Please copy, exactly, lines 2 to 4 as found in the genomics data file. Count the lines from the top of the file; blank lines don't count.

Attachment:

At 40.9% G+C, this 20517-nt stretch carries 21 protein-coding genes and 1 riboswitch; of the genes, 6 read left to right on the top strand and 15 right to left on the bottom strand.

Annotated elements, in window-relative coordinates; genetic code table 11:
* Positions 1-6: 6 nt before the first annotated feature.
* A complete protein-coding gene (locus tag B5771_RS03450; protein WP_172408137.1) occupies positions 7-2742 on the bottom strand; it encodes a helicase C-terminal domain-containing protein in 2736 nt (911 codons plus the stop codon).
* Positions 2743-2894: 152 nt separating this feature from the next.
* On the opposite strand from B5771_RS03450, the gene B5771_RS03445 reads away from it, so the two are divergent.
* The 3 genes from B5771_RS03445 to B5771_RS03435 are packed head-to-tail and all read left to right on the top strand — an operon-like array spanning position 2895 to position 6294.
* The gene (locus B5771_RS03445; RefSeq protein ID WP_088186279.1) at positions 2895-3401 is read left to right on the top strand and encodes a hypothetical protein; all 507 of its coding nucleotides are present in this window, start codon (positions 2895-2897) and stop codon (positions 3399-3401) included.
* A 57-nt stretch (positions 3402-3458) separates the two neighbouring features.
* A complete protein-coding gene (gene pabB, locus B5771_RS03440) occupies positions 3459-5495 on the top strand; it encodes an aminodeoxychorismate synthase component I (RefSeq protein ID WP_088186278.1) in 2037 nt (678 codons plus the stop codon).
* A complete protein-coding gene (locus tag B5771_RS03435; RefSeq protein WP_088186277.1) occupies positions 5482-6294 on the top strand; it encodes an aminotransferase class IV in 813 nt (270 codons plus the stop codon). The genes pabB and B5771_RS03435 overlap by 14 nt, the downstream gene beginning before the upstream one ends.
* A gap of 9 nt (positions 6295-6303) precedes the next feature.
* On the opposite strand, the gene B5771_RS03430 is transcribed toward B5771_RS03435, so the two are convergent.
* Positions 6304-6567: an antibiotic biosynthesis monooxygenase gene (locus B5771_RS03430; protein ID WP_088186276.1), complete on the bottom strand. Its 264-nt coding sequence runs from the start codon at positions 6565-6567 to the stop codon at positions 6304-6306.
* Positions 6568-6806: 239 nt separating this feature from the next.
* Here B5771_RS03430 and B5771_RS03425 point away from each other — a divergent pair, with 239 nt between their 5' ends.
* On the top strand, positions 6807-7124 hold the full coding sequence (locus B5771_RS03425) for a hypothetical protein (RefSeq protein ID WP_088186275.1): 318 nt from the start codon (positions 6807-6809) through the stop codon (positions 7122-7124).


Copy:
Annotated elements, in window-relative coordinates; genetic code table 11:
* Positions 1-6: 6 nt before the first annotated feature.
* A complete protein-coding gene (locus tag B5771_RS03450; protein WP_172408137.1) occupies positions 7-2742 on the bottom strand; it encodes a helicase C-terminal domain-containing protein in 2736 nt (911 codons plus the stop codon).